7e2iii. TRAINING - Mentor Training: Best Practices cont'd

  • Include role-plays as part of training. These hypothetical situations give perspective mentors an opportunity to explore various ways of responding to their mentees and test their communication skills.
  • Incorporate an Advocacy and Teaching Role: The traditional role mentors play may not be sufficient for mentoring youth in/leaving care. An effective approach when working with higher-risk populations of youth is for the mentor to also serve as an advocate, building a community of support for the youth. Mentors should be taught how to help youth access appropriate resources and programs, how to navigate social service systems (for example, welfare agencies, juvenile justice, foster care) and how to access other environmental resources (for example, in the youth’s neighborhood) that may be crucial to bolstering mentors’ efforts and reinforcing youth gains. Mentors should be trained on the appropriate boundaries and strategies of operationalizing this new role. (see appendix E for what advocacy might look like for LGBT2SQ youth in mentoring relationships)
  • Given that many youth in care have histories of abuse or neglect, it is recommended that mentors be trained in trauma informed care; they must understand the behavioural manifestations of trauma; how that manifests itself in a relationship with an adult the youth doesn’t know and may not trust, and learn how to effectively minimize its effects without causing additional trauma.
  • Diversity and cultural responsiveness should be a common theme throughout training. It is not a unit of training, rather it should be a constant theme through the process and the journey. Mentoring relationships should support development in a way that reflects both individual and cultural identity, and value diversity. Children involved in the child welfare system are extremely heterogeneous with regard to race, ethnicity, sexual orientation and gender identity. Children in care can sometimes be placed in neighbourhoods that are strikingly different from their own, with caregivers of different racial, ethnic, and socioeconomic backgrounds; even these differences are not static because they change when children change placements. If the mentors are not from the targeted community then training on the specific cultural context of the program will need to be provided.
  • For mentors from diverse populations, formal mentoring may be a new and intimidating prospect and the program staff will need to provide training and on-going support to each mentor to ensure they are successful. For most diverse populations, especially for Aboriginal mentors, the training they receive will need to be grounded in their culture and be directly applicable to being a mentor. The training will need to provide practical information that can be easily applied in the program.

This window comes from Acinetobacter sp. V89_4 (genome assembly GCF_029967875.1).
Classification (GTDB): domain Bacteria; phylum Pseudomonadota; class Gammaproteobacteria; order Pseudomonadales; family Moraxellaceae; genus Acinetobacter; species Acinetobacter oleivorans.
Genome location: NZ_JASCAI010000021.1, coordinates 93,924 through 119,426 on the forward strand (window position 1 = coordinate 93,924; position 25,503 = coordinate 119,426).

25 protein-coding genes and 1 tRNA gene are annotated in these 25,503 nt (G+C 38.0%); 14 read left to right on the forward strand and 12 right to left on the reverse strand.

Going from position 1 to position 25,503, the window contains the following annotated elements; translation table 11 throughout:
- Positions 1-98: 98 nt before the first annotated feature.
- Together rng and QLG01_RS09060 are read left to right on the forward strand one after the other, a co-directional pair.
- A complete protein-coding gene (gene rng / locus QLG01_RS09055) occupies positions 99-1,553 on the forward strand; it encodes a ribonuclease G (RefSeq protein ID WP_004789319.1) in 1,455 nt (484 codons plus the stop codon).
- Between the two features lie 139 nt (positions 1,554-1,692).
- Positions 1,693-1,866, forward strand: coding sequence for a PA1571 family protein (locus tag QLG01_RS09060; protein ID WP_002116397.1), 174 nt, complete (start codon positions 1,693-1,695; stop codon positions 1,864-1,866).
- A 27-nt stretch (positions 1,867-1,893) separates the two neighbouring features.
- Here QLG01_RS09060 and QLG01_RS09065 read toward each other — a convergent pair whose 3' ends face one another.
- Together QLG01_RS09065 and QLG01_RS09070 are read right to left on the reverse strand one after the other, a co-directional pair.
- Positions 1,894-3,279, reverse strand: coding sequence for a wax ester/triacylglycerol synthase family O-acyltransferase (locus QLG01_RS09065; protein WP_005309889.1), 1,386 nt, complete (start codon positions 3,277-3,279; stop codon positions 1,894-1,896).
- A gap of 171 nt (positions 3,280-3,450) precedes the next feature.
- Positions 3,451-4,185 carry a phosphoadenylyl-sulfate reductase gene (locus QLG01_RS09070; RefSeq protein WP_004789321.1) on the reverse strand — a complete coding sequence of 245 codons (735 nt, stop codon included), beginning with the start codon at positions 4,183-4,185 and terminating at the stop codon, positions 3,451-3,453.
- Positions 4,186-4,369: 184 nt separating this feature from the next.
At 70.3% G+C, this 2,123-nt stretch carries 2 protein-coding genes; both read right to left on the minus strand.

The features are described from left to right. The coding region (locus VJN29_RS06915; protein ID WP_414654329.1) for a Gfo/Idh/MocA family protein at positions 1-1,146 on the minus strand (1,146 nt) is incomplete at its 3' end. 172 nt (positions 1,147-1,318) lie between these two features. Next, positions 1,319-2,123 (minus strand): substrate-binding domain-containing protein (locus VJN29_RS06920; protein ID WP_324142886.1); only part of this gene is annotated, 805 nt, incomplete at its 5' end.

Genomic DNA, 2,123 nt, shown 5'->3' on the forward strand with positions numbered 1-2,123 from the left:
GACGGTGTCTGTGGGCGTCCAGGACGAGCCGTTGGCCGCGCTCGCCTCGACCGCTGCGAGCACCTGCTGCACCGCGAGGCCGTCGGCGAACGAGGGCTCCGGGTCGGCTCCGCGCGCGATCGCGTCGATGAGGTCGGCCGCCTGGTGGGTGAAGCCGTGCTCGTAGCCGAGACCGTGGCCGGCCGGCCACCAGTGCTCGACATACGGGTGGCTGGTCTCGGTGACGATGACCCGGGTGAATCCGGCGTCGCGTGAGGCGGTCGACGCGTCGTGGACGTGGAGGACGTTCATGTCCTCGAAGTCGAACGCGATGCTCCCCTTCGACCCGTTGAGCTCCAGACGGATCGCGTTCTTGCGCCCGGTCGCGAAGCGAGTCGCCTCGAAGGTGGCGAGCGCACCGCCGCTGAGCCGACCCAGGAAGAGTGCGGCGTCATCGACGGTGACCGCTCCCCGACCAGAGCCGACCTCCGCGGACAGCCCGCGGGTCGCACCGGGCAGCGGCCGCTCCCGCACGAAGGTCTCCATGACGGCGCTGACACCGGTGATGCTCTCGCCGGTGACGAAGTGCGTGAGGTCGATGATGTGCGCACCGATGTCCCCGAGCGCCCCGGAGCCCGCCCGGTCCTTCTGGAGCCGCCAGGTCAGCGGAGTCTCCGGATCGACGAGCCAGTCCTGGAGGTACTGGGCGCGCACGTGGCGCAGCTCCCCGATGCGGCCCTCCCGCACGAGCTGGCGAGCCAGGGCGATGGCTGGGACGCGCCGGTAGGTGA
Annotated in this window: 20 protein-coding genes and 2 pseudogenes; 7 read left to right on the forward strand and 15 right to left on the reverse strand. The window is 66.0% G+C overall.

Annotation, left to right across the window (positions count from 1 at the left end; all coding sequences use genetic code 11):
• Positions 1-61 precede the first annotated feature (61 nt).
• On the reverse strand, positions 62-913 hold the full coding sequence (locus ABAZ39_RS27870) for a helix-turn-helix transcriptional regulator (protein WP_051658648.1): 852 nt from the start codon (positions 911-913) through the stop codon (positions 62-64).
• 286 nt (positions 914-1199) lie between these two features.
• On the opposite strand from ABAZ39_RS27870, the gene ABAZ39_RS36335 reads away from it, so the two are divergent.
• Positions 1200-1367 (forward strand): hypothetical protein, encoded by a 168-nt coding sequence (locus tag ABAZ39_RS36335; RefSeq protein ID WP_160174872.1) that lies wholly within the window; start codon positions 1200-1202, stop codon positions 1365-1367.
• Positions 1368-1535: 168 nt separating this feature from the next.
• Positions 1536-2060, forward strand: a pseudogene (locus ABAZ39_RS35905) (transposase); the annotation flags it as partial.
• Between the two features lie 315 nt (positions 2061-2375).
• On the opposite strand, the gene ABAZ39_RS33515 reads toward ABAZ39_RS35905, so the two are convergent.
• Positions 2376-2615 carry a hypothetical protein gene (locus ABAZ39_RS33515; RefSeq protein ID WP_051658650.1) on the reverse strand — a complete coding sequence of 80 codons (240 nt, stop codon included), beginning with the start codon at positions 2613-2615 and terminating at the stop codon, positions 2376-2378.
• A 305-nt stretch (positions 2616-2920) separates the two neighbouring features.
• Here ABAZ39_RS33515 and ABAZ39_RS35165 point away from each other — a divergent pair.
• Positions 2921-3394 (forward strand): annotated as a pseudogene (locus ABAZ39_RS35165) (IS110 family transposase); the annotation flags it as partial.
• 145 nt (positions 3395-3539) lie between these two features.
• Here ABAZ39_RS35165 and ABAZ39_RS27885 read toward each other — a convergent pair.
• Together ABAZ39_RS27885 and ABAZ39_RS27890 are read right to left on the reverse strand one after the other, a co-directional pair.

• All mentors should receive training about working with LGBT2SQ youth and be provided with information about the issues and needs of these adolescents. A youth may start the program before coming out as LGBT2SQ and mentors should be trained how to support the youth with this kind of disclosure and in the youth’s decision to tell others about his or her sexual or gender identity. It is also critical that mentors understand their own feelings about homosexuality.

"We see a lot of newcomer youth here at SOY. They did not grow up in the West. Often they are here from countries where it is illegal to be LGBT2SQ. One of the reasons that we extended the age of SOY up to 29 is that if you had to hide who you were for your safety, you have to come out later. So if you come out when you’re 24, it’s different. One young man said that he knows that it’s ok to come out in Canada, but he can’t stop looking over his shoulder. Some have a family member who might have supported them, but many of them are really missing the love from their families. Some have a lot of fear that they don’t want a mentor from their same ethno-cultural background because they are afraid it will get back to their family, but other youth are very excited to have a mentor who is like them. I’ve learned to make no assumption about what youth want or need but to listen to what the youth want.”
- Leslie Chudnovsky, Supporting Our Youth (SOY)

“We have one youth transitioning. A female transitioning to male. It’s been a learning experience for us. We’ve had a lot of communication between the caseworker, the foster parents, and the youth. We are trying to accommodate the youth’s needs. Even though the youth is transitioning to male, he still wanted a female mentor. We have provided some specific support for the mentor. And we have had speakers come to speak to the group as a whole so that the youth who is transitioning would feel comfortable in that setting.”
– Kim Megyesi, Big Brothers Big Sisters (BBBS) of Saskatoon